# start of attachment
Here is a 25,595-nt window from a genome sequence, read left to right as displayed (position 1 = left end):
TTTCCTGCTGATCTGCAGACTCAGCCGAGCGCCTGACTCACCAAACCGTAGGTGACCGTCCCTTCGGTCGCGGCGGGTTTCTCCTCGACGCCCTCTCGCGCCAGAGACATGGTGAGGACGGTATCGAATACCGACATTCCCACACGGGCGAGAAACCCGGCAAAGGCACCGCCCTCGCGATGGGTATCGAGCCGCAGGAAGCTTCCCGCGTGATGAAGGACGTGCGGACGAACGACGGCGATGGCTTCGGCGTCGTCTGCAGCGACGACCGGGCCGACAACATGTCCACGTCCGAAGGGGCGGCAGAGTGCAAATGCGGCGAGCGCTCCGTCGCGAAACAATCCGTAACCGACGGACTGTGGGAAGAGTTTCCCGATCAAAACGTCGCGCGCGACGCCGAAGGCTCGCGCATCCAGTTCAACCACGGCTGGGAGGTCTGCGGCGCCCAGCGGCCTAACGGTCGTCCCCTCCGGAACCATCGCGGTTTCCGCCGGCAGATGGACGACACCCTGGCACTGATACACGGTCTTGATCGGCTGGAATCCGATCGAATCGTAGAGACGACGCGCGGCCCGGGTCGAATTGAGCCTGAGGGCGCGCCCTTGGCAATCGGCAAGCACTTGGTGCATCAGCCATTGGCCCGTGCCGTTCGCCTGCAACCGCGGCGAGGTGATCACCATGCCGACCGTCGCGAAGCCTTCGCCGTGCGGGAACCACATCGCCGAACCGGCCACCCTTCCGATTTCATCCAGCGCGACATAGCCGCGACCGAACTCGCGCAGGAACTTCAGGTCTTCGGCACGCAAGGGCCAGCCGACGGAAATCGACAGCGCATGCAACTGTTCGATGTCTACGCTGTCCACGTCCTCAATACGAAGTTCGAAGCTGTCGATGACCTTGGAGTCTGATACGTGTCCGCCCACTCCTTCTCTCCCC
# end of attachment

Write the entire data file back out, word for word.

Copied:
Here is a 25,595-nt window from a genome sequence, read left to right as displayed (position 1 = left end):
TTTCCTGCTGATCTGCAGACTCAGCCGAGCGCCTGACTCACCAAACCGTAGGTGACCGTCCCTTCGGTCGCGGCGGGTTTCTCCTCGACGCCCTCTCGCGCCAGAGACATGGTGAGGACGGTATCGAATACCGACATTCCCACACGGGCGAGAAACCCGGCAAAGGCACCGCCCTCGCGATGGGTATCGAGCCGCAGGAAGCTTCCCGCGTGATGAAGGACGTGCGGACGAACGACGGCGATGGCTTCGGCGTCGTCTGCAGCGACGACCGGGCCGACAACATGTCCACGTCCGAAGGGGCGGCAGAGTGCAAATGCGGCGAGCGCTCCGTCGCGAAACAATCCGTAACCGACGGACTGTGGGAAGAGTTTCCCGATCAAAACGTCGCGCGCGACGCCGAAGGCTCGCGCATCCAGTTCAACCACGGCTGGGAGGTCTGCGGCGCCCAGCGGCCTAACGGTCGTCCCCTCCGGAACCATCGCGGTTTCCGCCGGCAGATGGACGACACCCTGGCACTGATACACGGTCTTGATCGGCTGGAATCCGATCGAATCGTAGAGACGACGCGCGGCCCGGGTCGAATTGAGCCTGAGGGCGCGCCCTTGGCAATCGGCAAGCACTTGGTGCATCAGCCATTGGCCCGTGCCGTTCGCCTGCAACCGCGGCGAGGTGATCACCATGCCGACCGTCGCGAAGCCTTCGCCGTGCGGGAACCACATCGCCGAACCGGCCACCCTTCCGATTTCATCCAGCGCGACATAGCCGCGACCGAACTCGCGCAGGAACTTCAGGTCTTCGGCACGCAAGGGCCAGCCGACGGAAATCGACAGCGCATGCAACTGTTCGATGTCTACGCTGTCCACGTCCTCAATACGAAGTTCGAAGCTGTCGATGACCTTGGAGTCTGATACGTGTCCGCCCACTCCTTCTCTCCCC